This will be the first in a series of brief articles, with recommendations, about environmental risks at our homes in Vienna. I shall discuss the most common risks first, and how one assesses or measures them. In this article, I talk about when, how and for what you should consider testing your home water supply
There is, of course, no public water supply going to Vienna homes. The closest we get to that is the Kimball Pond Road public spring, which is tested several times a year by its stewards. Thus, all of us are responsible for assuring the safety of our own home water; our water sources are from springs, or drilled or dug wells, unless we live without running water.
So what should you worry about, what should you test for, and how often?
The most common contaminant are coliforms, Escherichia coli and related bacteria found in human or wild or domestic animal feces. Less commonly, Salmonella or Shigella and the Norovirus species may be transmitted in a similar way, and even less frequently, the parasites Cryptosporidium, Giardia (“beaver fever” and others. Preventing water supply contamination isn’t rocket science; we all know the septic system should be downhill and separated from the well. But in spring flooding, especially when much of the ground is still frozen, surface contamination can occur. Grazing cattle or other domestic animal facilities can pose a risk. Surface water sources (springs and often dug wells) are more likely to be contaminated than drilled wells, because it is easier for the poopy water to get in. The consequences of contaminated water are usually mild in healthy adults, nothing or diarrhea. But the young and the old are more susceptible to more severe symptoms and bacterial spread to the blood stream (sepsis), hence causing complications and sometimes death. You can’t rely on clarity, taste or smell to know contamination has occurred, because it only takes microscopic quantities. So you should test your water when you move in to your new house, anytime you think the well may have been exposed (a flood, a new barnyard nearby, etc) and probably every 5 or so years, because even with a drilled well protected somewhat by its casing, drawing water from a well can open up new water channels over time.
Testing is relatively easy: run your water for a few minutes to clear the system and take a sample midstream in a sample bottle the testing lab supplies, refrigerate it until you mail (not over a weekend) or deliver it. Ask for “coliforms”, and you usually can get “nitrates/nitrites” with it for the same price (about $30). Nitrates/nitrites are breakdown products of bacteria (we use them to screen urine samples for bacterial infections, on those dipsticks, as some of you may know), but also can come from non-fecal lawn or commercial fertilizer. The report should come with a clear “positive” or “insignificant” answer within a week or so.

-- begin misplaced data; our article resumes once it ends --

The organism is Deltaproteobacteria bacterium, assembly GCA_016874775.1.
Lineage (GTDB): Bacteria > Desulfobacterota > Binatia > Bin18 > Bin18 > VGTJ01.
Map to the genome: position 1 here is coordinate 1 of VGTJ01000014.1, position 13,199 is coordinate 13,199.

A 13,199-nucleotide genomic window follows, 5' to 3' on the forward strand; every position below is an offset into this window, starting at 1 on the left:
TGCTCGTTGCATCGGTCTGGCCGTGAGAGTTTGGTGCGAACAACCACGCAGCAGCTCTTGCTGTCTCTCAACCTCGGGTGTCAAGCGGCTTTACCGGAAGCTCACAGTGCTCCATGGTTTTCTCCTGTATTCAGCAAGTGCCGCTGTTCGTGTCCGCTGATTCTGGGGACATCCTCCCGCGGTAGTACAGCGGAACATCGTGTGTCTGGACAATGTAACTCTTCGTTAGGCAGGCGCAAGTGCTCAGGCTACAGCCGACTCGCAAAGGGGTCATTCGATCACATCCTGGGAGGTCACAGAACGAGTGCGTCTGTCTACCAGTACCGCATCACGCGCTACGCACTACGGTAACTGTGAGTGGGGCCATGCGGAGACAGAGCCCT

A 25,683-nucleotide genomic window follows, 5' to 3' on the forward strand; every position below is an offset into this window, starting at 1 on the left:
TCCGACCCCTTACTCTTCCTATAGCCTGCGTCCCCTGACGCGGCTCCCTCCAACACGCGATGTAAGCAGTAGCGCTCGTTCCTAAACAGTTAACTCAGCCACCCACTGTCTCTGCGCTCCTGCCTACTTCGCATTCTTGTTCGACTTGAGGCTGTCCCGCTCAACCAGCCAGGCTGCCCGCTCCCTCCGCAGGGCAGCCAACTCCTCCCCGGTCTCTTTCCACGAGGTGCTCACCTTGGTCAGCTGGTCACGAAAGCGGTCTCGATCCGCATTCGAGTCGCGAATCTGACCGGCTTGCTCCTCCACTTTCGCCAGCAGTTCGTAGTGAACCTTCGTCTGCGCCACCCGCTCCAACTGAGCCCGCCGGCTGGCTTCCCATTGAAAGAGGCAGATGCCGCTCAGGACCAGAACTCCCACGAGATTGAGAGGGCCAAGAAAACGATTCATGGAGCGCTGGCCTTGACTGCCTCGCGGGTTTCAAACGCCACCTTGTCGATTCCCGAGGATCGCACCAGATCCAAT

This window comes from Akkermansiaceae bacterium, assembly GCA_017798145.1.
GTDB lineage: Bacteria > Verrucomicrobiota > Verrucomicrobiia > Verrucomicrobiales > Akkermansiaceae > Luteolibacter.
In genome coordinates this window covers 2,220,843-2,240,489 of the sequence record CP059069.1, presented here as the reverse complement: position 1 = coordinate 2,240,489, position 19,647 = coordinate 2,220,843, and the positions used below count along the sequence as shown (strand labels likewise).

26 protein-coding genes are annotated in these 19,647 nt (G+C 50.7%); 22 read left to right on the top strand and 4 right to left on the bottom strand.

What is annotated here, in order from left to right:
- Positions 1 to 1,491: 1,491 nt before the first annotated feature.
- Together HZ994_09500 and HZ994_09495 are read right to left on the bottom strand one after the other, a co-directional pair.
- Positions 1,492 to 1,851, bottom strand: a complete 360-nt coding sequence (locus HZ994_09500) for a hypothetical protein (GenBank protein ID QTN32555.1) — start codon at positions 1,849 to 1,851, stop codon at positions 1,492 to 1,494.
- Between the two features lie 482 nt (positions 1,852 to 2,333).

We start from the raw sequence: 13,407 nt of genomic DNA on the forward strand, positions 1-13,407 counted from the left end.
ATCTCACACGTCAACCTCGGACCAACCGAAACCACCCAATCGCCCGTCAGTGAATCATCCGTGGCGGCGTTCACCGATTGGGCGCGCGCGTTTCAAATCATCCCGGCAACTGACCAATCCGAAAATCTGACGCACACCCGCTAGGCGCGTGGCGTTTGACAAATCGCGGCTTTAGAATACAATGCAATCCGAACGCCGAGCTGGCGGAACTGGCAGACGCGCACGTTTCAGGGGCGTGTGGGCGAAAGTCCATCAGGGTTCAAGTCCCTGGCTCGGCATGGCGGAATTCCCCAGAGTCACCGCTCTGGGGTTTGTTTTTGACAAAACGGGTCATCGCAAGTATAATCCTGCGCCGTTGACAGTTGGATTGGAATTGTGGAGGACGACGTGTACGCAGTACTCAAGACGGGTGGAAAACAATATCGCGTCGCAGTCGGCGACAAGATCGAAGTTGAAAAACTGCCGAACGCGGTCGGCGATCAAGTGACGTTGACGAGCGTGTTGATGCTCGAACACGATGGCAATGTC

And while you are collecting and sending that water sample, consider adding, for an additional price, one or two additional tests. We live in an area with lots of granite bedrock, which can contain arsenic. It is the inorganic type that is the problem, in contrast to the organic type found in lobsters and other seafoods. Arsenic poisoning is a cause of premature dementia (looks like Alzheimer’s disease), but only the inorganic type. Several times I’ve found an elevated total arsenic level in a patient only to find on further testing that it was the organic type from their diet, and not in their water or an issue. That’s an additional $20.
Finally, if there are young children in the house, knowing if you have fluoride in your water is helpful. They need it badly and few places in Maine have it. So you could save yourself some money over time by knowing you have enough in your water without having to buy them supplements, which they will otherwise need. You can get all 3 for $60-$70 plus a bunch of other elements, like copper, iron, manganese, chromium, lead, uranium, radon, and so on; but these are either very rarely a problem or better tested for in other ways, which I’ll go into in future articles.
I use and like the State of Maine Public Health Lab for this testing because I know and trust their people and systems. But there are many private, certified water testing labs in Maine (http://www.informe.org/hetl/).
Next time, I’ll discuss other potential environmental hazards in our homes. But in the meantime, know for sure that smoking tobacco anywhere and especially in your home endangers not only you, but your family as well, more than any of the risks I’ve discussed above. And home fires from stoves, faulty wiring, and careless care of flammable substances come in a close second. Please avoid those, if you do nothing else.
Feel free to call me if I can help you.
Dan Onion, MD
Vienna Health Officer, 293-2076